Hauser & Wirth:
Argentina sometimes tosses the world an indescribably singular artist. There was Leon Ferrari, whose Vietnam-era political pieces inspired widespread spite and repression. And now there is Guillermo Kuitca. Since his 2007 Venice Biennale showing, he is perhaps his nation’s most renowned living painter.
If you call Kuitca a theatrical artist, you are not merely using a figure of speech. Many of his recent works as seen at Hauser & Wirth’s generous new Kuitca show are figurations of dramatic stages from Covent Garden to Staples Center—turned inside out or upside down. A batch of small stage sketches burst out into actinic white fire.
The climactic showpiece is Untitled (Teatro Real) (2013-2015). Spread across a huge canvas, it looms like a malign unoccupied stadium, glowering down on an invisible arena below. Kuitca evokes the theatre as an implement apart from humanity that entertains a passive audience with human torment.
The most enigmatic pictures here are the dozen entitled The Family Idiot, said to be rooted in Jean Paul Sartre’s three-volume essay on Flaubert. The pictures tend toward abstraction: dark, with odd, interior geometries. They evoke Kuitca’s earlier non-figurative work, while connecting, one presumes, with Sartre’s theory that genius is related to idiocy.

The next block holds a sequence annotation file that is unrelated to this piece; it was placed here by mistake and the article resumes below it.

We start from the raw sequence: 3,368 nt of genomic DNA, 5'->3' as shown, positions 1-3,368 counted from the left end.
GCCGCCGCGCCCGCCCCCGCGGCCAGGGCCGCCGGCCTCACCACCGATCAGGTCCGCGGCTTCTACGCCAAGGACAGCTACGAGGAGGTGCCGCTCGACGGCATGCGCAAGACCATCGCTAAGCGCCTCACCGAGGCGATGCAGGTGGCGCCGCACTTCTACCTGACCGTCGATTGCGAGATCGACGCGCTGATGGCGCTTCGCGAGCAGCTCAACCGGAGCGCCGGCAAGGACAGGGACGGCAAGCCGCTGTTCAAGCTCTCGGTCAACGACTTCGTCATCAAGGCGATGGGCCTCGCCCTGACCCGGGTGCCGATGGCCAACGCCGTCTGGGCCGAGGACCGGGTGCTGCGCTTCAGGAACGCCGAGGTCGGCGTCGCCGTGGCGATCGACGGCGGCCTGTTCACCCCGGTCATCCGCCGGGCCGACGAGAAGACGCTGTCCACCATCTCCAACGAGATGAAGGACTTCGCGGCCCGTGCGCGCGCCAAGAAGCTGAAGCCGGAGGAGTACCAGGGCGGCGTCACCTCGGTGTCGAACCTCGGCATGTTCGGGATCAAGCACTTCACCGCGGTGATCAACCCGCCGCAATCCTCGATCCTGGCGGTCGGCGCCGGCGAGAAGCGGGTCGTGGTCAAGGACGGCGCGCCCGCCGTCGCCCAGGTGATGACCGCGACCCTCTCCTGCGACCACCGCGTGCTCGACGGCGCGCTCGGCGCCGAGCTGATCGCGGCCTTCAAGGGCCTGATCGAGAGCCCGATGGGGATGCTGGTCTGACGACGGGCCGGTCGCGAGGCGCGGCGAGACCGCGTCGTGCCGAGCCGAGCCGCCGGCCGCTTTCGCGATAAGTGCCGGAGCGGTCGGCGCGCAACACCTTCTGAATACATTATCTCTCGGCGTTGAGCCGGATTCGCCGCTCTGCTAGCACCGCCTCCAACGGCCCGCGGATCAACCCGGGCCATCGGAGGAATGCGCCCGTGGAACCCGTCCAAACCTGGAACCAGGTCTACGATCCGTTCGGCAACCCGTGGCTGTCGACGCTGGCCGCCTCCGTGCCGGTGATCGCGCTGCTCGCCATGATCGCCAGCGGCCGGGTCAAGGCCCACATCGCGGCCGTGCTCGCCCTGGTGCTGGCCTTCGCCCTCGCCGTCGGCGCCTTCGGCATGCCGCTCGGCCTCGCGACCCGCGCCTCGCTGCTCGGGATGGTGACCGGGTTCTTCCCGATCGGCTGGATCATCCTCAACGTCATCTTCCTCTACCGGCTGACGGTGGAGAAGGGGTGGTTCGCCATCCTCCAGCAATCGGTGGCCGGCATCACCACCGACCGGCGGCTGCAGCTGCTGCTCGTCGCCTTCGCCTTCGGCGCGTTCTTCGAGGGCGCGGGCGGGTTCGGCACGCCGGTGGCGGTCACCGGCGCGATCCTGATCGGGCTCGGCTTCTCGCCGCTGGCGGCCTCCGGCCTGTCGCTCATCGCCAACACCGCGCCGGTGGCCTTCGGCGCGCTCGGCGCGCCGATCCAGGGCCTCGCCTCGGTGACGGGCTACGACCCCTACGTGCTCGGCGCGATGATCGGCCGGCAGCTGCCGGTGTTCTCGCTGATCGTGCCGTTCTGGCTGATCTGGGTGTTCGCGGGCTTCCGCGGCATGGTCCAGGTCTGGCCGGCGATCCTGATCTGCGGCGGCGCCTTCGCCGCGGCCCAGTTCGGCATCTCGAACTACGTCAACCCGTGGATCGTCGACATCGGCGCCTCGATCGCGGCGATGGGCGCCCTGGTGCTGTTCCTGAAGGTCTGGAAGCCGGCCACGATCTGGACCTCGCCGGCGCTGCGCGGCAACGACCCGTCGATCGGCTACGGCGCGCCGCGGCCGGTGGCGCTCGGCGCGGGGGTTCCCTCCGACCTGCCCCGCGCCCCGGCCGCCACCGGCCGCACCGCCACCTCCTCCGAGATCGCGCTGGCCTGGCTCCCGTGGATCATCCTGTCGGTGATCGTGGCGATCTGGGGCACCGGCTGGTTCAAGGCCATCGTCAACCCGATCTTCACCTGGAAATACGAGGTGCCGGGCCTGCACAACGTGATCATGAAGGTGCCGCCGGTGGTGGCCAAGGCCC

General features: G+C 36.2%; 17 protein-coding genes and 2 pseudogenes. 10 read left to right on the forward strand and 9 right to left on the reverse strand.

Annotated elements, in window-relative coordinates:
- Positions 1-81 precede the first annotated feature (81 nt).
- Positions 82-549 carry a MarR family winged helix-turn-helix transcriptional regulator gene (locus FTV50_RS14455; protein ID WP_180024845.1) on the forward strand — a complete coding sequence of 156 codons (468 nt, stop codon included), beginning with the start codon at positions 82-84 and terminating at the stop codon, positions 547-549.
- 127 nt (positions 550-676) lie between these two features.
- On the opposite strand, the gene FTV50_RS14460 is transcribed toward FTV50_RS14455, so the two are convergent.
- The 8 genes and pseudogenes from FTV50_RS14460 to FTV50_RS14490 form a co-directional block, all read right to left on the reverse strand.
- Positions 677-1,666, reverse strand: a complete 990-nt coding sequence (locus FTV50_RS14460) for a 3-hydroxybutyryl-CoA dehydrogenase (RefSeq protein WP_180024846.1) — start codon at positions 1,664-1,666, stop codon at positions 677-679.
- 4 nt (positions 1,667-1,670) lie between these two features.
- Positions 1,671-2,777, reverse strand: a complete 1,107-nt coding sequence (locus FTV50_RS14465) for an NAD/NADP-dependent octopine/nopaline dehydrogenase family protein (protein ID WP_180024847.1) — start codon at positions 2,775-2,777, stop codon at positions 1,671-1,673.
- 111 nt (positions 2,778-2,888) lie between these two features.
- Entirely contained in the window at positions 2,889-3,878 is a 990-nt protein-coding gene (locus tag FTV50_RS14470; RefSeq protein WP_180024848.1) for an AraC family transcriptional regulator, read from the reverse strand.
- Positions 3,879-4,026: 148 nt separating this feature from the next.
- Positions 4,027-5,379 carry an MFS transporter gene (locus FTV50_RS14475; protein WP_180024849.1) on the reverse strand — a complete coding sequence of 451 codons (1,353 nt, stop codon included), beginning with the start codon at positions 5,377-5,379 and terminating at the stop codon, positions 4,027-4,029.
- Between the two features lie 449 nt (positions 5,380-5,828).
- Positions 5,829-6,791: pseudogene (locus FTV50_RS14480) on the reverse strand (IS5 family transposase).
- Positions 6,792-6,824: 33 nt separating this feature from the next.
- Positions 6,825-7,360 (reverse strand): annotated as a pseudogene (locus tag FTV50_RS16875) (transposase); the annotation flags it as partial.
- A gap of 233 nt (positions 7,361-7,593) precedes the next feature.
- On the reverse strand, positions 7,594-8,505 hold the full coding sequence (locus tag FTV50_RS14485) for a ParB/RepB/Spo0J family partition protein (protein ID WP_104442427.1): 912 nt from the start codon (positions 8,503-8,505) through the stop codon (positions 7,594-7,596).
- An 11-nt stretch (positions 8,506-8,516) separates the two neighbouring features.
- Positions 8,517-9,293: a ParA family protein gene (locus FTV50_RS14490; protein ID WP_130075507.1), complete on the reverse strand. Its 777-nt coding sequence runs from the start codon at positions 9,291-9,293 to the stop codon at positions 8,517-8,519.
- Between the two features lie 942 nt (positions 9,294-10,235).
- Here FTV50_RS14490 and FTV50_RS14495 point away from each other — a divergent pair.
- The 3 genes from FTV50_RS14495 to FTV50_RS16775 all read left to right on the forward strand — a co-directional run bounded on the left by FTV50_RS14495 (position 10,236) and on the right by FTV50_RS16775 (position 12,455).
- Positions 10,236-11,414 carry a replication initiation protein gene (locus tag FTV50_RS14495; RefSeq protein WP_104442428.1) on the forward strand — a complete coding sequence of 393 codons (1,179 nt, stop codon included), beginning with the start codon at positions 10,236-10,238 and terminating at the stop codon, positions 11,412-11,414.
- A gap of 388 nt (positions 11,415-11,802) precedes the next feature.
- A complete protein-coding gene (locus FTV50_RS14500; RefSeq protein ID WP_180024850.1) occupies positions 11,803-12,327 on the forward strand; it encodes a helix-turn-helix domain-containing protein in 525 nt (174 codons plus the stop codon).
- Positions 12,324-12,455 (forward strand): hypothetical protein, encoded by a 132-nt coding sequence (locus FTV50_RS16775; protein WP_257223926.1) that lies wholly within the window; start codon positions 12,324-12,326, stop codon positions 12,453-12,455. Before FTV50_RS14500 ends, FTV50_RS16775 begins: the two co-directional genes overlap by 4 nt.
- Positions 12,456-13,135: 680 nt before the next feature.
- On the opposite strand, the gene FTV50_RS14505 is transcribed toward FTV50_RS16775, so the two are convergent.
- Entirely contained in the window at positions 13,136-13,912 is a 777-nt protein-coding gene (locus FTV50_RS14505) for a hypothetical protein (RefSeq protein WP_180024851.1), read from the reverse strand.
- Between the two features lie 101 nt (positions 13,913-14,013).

Perhaps the stunner of the show is Double Eclipse (2013). Most of the 10 foot by 12 foot canvas is utter blackness, as in an abyssal ocean trench. But at its very bottom lies a strewing of what look like the furnishings of an exploded hotel nightclub: dozens of round tables, mattresses, chairs atop chairs, microphones on podiums and discarded shelving. All this is barely lit by two dim, eclipsed suns, pinned to the wall like sconce lights, impotent against the infinite pressure of nothingness.
Guillermo Kuitca, May 18 – August 11, 2019, at Hauser & Wirth, Los Angeles, 901 East 3rd Street, Los Angeles, CA 90013. www.hauserwirth.com